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Q&A: Luke Jerram on swine flu in glass

24 Sep, 2009
Swine Flu virus Sculpture with artist Luke Jerram.

Swine Flu virus Sculpture with artist Luke Jerram.

Wellcome Collection has acquired a new glass sculpture of the H1N1 swine flu virus, which goes on display from Friday 25 September.The sculpture is the latest in a series depicting viruses and bacteria in glass. Luke Jerram, the artist behind the series, explains his inspiration and ideas.

Why glass sculptures of viruses?

The series is a reflection of my interest in how images of phenomena are represented and presented to the public. I’m colour blind and this has given me a natural interest in exploring the edges of perception.

Often images of viruses are taken in black and white on an electron microscope and then they are coloured artificially using Photoshop. Sometimes that will be for scientific purposes but other times it will be just to add emotional content or to make the image more attractive.

The problem is that you end up with the public believing that viruses are these brightly coloured objects. These are often portrayed in newspapers as having an air of scientific authenticity and objective truth, whereas actually that isn’t the case. You can end up with some images that potentially promote fear.

Originally, I made a glass sculpture of HIV [on display in the Medicine Now gallery at Wellcome Collection] that people could hold in their hand and contemplate the global issues of what that virus is doing to the world.

What’s interesting is how the imagery of a virus, say HIV, has changed and developed as scientists’ understanding of the virus has improved, along with ways of visualising/imaging a virus has improved with finer and finer detail.

Also, with viruses you can very quickly come to the edge of scientific understanding. We can photograph a virus with an electron microscope, but it’s sometimes difficult to see what’s going on inside it because the technology is at the very edge of its capability and the resolution isn’t quite good enough. So you end up having to jump from what you can see to what you can infer from chemical modelling. There’s sometimes a gap and a certain amount of guesswork, and that edginess is quite interesting for me.

With 3D sculptures, there’s also a tangibility you can’t get from flat pictures. There are diagrams of a virus and then there are photographs of a virus from electron microscopes. The purpose of a diagram is to communicate details in a very clear and concise way, whereas the scientific photos of viruses do something different. And a 3D representation makes you look at it in another, different, way.

When did you decide to add swine flu to the series?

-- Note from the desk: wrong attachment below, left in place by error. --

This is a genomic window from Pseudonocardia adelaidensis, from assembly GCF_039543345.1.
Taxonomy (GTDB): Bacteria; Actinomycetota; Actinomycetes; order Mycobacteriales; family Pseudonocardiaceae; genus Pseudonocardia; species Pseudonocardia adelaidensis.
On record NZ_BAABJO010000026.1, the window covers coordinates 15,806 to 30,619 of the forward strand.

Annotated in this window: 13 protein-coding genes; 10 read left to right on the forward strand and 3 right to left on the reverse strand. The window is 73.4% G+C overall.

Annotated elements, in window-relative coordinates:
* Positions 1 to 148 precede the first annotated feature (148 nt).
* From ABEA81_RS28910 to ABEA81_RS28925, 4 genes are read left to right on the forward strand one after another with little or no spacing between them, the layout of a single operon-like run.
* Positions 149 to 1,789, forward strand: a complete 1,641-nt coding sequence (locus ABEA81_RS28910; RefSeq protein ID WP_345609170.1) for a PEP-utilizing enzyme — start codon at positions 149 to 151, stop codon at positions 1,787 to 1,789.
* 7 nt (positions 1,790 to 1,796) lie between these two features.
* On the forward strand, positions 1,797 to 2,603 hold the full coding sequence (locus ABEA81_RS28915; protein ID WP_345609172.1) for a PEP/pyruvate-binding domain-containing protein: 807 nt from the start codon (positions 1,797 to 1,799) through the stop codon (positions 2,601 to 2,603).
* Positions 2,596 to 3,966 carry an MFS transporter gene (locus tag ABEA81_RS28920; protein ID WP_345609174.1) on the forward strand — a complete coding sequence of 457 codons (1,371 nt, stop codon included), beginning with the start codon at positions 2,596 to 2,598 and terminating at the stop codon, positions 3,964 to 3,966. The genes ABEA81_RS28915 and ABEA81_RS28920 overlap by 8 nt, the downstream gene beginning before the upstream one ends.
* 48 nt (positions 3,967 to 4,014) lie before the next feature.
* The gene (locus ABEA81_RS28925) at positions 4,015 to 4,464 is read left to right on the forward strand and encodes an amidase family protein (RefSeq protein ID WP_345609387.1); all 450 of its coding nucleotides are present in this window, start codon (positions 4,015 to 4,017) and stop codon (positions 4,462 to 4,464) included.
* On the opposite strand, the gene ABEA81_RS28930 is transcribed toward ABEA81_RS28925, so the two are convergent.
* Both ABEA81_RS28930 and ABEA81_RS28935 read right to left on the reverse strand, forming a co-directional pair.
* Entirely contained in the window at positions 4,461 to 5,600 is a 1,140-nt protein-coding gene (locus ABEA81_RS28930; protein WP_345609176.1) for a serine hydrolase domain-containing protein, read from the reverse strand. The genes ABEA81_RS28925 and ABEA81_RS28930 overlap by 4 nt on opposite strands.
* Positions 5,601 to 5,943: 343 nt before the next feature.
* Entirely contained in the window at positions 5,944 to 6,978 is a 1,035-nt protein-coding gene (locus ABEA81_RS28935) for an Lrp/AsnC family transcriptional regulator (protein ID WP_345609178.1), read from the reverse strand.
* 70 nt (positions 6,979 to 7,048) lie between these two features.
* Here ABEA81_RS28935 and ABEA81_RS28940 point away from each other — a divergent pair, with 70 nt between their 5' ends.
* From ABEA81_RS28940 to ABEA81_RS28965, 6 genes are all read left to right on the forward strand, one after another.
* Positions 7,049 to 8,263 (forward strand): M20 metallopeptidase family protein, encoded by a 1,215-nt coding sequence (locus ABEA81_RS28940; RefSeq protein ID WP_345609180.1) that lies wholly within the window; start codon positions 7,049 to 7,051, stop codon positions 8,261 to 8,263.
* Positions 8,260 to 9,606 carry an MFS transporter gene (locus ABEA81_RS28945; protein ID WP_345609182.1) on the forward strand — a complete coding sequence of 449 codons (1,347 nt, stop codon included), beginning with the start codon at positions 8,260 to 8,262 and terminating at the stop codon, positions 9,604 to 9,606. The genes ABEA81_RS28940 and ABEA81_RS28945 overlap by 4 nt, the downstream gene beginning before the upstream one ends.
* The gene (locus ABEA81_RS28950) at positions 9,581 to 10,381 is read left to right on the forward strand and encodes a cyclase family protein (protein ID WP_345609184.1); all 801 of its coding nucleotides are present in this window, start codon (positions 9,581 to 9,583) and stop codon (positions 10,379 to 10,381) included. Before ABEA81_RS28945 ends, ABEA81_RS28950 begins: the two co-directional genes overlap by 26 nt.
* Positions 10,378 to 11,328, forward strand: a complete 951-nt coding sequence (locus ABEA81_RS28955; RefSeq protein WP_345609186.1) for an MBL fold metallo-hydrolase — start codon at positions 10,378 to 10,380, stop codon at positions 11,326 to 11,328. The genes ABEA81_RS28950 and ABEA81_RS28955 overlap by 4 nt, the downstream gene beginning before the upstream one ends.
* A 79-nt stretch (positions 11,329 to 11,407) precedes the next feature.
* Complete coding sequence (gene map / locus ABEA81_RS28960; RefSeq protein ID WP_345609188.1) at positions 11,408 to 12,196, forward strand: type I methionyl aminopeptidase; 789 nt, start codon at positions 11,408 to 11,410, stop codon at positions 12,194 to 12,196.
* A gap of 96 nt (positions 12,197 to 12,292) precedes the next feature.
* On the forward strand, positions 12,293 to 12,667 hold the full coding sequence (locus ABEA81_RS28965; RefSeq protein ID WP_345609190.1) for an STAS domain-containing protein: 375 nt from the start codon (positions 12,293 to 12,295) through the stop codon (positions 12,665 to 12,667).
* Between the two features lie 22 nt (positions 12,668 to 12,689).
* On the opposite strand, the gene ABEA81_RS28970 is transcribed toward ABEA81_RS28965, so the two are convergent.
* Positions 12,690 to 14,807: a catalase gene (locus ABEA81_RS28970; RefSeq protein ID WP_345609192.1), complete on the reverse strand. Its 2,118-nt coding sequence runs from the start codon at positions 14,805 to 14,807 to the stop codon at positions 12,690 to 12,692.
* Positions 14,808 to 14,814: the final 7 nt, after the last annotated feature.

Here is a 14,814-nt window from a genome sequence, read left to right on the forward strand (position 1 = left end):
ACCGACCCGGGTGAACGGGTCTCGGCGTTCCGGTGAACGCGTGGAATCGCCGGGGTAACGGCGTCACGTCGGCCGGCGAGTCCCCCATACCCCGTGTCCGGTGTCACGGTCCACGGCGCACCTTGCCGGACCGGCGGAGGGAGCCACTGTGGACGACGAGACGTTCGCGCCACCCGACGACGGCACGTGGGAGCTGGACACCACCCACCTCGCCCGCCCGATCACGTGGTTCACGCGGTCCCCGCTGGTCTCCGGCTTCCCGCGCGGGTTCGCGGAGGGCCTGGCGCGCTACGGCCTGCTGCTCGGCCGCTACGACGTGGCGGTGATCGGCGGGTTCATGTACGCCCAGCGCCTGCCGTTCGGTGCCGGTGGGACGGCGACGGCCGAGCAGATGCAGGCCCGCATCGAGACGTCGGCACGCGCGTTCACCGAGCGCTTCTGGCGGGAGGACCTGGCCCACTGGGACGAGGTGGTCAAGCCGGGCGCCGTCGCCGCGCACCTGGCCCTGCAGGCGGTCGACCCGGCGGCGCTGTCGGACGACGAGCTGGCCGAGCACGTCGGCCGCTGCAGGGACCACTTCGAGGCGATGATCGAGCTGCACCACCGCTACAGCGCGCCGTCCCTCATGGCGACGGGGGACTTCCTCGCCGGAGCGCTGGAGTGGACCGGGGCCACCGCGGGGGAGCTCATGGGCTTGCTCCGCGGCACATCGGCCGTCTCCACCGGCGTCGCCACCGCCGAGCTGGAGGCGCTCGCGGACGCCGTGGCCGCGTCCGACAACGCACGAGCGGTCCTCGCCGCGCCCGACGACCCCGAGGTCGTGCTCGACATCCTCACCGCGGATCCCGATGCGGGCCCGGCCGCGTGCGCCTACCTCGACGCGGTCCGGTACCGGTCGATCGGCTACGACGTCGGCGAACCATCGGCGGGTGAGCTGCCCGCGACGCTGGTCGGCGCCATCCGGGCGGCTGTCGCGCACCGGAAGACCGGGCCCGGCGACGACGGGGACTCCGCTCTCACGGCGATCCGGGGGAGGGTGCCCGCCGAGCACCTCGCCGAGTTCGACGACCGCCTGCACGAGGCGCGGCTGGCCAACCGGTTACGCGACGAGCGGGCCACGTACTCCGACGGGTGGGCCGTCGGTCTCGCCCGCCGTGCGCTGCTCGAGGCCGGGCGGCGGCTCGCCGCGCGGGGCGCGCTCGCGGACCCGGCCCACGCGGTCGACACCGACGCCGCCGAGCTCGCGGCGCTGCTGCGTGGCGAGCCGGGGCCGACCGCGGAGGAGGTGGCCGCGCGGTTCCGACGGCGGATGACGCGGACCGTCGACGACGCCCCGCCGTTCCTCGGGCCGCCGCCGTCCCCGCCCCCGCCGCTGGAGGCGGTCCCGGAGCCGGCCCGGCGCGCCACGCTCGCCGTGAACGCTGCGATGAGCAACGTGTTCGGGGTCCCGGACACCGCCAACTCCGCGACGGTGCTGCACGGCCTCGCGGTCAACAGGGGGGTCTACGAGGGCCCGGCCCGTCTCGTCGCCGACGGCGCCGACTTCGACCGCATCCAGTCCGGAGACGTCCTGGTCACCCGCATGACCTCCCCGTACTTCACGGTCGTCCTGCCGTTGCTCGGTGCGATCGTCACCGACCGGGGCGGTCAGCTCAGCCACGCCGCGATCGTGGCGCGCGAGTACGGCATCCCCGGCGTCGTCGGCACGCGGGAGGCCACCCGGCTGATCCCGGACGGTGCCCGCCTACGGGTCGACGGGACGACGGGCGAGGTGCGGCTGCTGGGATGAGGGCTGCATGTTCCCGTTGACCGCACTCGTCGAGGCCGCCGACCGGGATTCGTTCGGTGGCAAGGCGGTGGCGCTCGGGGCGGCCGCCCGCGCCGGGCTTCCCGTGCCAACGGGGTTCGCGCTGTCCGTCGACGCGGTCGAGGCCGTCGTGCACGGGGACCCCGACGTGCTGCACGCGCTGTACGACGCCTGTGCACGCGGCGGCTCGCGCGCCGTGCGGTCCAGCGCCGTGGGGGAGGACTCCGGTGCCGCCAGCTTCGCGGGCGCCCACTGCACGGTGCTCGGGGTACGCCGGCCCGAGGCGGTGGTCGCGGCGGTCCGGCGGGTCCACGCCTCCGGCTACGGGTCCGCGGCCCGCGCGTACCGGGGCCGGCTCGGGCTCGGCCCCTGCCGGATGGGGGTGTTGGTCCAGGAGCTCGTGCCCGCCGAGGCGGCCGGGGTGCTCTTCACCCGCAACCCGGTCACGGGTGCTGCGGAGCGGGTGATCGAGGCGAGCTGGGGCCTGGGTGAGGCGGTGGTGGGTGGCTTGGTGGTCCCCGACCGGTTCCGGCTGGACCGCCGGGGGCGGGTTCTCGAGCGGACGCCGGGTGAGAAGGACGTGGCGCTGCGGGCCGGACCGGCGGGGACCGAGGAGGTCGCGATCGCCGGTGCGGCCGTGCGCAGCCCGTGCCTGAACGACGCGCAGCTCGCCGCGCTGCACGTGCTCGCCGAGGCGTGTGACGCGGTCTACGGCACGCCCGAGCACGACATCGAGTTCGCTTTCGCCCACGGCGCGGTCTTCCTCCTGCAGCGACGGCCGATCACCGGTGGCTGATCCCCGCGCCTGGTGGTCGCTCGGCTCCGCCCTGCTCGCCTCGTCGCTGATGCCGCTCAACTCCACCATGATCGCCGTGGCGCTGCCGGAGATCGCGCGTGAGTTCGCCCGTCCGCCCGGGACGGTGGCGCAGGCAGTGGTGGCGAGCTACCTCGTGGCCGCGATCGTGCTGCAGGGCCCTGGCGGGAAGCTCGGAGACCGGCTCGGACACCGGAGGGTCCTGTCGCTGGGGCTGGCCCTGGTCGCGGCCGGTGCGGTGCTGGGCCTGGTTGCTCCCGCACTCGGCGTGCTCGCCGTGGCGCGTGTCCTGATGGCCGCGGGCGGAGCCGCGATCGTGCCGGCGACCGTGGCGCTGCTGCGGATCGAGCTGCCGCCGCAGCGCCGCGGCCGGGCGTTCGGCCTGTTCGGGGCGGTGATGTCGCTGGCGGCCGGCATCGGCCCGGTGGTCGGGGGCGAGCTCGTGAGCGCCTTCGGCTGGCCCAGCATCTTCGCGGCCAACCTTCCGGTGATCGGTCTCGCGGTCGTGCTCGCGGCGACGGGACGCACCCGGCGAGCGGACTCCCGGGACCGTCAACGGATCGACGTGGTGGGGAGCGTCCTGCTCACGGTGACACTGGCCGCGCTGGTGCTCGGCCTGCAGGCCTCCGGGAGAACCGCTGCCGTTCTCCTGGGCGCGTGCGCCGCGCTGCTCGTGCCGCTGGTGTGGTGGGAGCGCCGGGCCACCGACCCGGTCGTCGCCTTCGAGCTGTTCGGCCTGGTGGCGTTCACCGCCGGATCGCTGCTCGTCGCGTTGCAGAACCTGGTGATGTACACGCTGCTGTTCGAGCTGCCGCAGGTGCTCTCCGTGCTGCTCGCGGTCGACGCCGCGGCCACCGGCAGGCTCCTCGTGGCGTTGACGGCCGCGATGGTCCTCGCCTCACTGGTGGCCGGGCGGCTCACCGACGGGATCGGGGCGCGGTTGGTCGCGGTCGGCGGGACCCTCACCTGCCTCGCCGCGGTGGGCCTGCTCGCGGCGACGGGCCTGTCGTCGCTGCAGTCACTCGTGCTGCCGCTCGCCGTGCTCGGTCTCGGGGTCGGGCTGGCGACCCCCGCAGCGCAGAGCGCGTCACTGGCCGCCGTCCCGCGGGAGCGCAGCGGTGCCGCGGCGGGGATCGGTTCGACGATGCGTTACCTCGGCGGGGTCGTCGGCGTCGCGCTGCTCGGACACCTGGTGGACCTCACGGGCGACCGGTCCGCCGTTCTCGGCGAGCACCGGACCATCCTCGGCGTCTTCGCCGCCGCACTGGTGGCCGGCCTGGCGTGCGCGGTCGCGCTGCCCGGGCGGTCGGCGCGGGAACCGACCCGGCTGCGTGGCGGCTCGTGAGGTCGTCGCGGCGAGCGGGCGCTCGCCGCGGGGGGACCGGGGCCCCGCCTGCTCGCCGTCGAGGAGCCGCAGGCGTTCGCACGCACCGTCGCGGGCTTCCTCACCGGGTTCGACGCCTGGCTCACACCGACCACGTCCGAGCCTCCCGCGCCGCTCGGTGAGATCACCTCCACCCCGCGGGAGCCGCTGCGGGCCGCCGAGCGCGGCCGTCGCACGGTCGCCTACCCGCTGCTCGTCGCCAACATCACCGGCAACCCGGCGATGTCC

At the beginning of the outbreak. I was actually diagnosed with swine flu at the time, though the symptoms were mild and I recovered. I remember there was a lot of confusion as to whether this was going to wipe out a third of the global population, and there were lots of different images flying around. It’s because people care about it that I made it. What I’m doing is providing an alternative representation of the virus for the public to consider.

Glass sculpture of HIV.

Glass sculpture of HIV.

How accurate is the sculpture?

Because the H1N1 virus is quite amorphous – without one fixed shape – I made a number of slightly different shapes so you can get an idea of how it exists in slightly different forms. There’s an oval one and a spherical one.

They aren’t to scale though. The original HIV sculpture was made so you could hold it in your hand and contemplate it. With a larger sculpture you can have more detail. And there’s something about scaling up a bit that allows the public to really look at the sculpture and become lost in it more.

As the sculptures get larger, the surface proteins begin to take their own shape. Each of them has been deliberately made to be different. The HIV sculpture was quite diagrammatic – it was almost a 3D representation of a diagram. I’m hoping this new one looks slightly more realistic.

How do you go about creating a sculpture like this?

The whole process can take several months. I work with a virologist, Dr Andrew Davidson from the University of Bristol, and he advises me on the detail, mostly through my drawings. But scientists aren’t able to answer many of the questions I ask them, such as how the RNA is exactly fitted within the capsid. At the moment, camera technology can’t answer these questions either.

There are also the limitations of the medium to take into account. Some of my designs simply can’t be created in glass. Some are simply too fragile and gravity would cause them to collapse under their own weight.

There’s a very careful balancing act that needs to take place, between exploring current scientific knowledge and the limitations of glassblowing techniques.

What do you hope audiences will take from this?

I hope they’ll get a sense of the beauty of virology. But also there’s that fascinating tension between something that is very beautiful but which also dangerous and is having a terrible impact on humanity.

Image credits: Luke Jerram

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